My first car was a gray 1984 BMW 733i. It was a freaking tank, and you could hear it from like a mile away. It had been my dad’s car, and at the time he bought it, it was the height of technology–on board computer and everything. By the time I got it, the computer had long since died, as had pretty much everything else in the car at one time or another (even the steering wheel) and had been replaced. It had the largest trunk known to man (seriously, so many golf bags could fit in there), which made it perfect for me with all of my barn stuff. I actually wrote my college admission essay about what I kept in my car and what it said about me.
    I had a pink lei hanging from the rearview mirror.
    Its name was Eli, because it was like a big gray elephant, but Ellie was a girl’s name, and it was far too masculine. I loved that car.

    • suzy.suzyheather@gmail.com August 2, 2016, 7:34 am

      This car sounds absolutely fabulous. I bet it smelled so good, too. I love the smell of those cars. Mmmmm….

  • Steph August 2, 2016, 6:18 am

    my first car was a vw jetta – named Sarabeth…man I miss that car!

    • suzy.suzyheather@gmail.com August 2, 2016, 7:33 am

      Awe, I always wanted a VW. I felt extremely uncool with my Firefly, but I still loved it. But maybe it was more of a pity-love, like the way I’d love a one-eyed cat.

  • Megan @ Meg Go Run August 2, 2016, 6:35 am

    I feel like I read this post before! Must have been when I went back to read some old stuff. My first car was a Cutlass Sierra from like 1990 or something. I poop a lot when I am stressed/anxious.

    • suzy.suzyheather@gmail.com August 2, 2016, 7:15 am

      I’ve been going back into my really old stuff to copy and paste it into some organized fashion for a book one day. It’s been quite entertaining to see what my writing was like back then!

  • Brittney August 2, 2016, 6:41 am

    I love your posts like this that are so raw and full of emotion. I used to be someone who turned to food in times of stress (and sometimes still do), but I started running about two years ago to try to fill that void and I’m sure glad I found running. There is just something about you and the road that pushes all that stress away, even though it may only be for a moment!

    • suzy.suzyheather@gmail.com August 2, 2016, 7:14 am

      Yahoo! I’m so thankful that we can use running and fresh air as a way to cope. I just have to make sure I don’t *over*use it. That’s my only problem.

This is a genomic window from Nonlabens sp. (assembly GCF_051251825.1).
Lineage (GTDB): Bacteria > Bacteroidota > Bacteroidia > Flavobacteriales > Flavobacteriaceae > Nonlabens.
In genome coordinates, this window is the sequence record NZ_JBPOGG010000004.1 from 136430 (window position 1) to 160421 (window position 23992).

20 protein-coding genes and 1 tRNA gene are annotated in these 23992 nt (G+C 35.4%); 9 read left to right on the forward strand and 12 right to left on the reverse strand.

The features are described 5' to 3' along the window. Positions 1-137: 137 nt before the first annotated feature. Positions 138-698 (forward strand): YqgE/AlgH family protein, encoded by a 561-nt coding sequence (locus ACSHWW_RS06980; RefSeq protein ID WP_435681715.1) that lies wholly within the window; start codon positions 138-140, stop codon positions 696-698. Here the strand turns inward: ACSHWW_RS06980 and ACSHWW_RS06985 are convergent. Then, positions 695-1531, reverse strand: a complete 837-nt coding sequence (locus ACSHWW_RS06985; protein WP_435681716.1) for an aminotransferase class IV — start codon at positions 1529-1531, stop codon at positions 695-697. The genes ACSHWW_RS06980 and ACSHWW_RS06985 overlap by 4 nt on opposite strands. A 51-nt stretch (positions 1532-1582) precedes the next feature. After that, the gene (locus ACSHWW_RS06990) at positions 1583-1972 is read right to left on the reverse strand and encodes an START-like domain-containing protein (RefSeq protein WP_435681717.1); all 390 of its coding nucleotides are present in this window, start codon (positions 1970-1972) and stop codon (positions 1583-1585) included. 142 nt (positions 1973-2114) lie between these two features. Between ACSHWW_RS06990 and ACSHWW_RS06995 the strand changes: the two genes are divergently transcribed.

• Laura @ This Runner's Recipes August 2, 2016, 11:47 am

    I carry my stress in my stomach and my shoulders/upper back. Running helps so much with the stomach stress in multiple ways. I love how we can all openly talk about BMs on your blog.
    My first car was a Honda Pilot – and my only car! 1o years later and I still drive it every day. It’s weird whenever I drive a rental or Ryan’s car.

    • suzy.suzyheather@gmail.com August 2, 2016, 1:02 pm

      I didn’t even know that they made Honda Pilots back then! And yes, whenever anyone tells me they’re having trouble pooping I just serve them up a hot cup of coffee and tell them to go for a run.

  • Aimie C August 2, 2016, 9:29 pm

    I love everything about this post…I have read it over and over and love the way the words just make sense to me, you are one talented writer:)..anxiety is a constant battle with me and running helps me cope with the stomach aches and headaches and sore muscles and all the crappy stuff. I come back a better person in every way and that is pretty amazing.
    My first car was a white 1990? Daytona and it was a piece of crap bc my younger brother gave it to me after he had bagged the crap out of it for two years. But, it was a car with wheels and it got me around when I was in University.

    • suzy.suzyheather@gmail.com August 3, 2016, 8:00 am

      Oh, my sister and my dad both had Daytonas. I’m so glad that the post helped you! Thank you for the kind words. I’m just glad I’m not alone out there with the anxiety crap.

  • Meghan@CleanEatsFastFeets August 5, 2016, 6:46 am

    I carry my stress in my neck and my shoulders, although these days I have less and less of it. It feels good to be out of corporate America. Ave’s not bad either. 😉

    • suzy.suzyheather@gmail.com August 5, 2016, 7:12 am

      I love hearing this.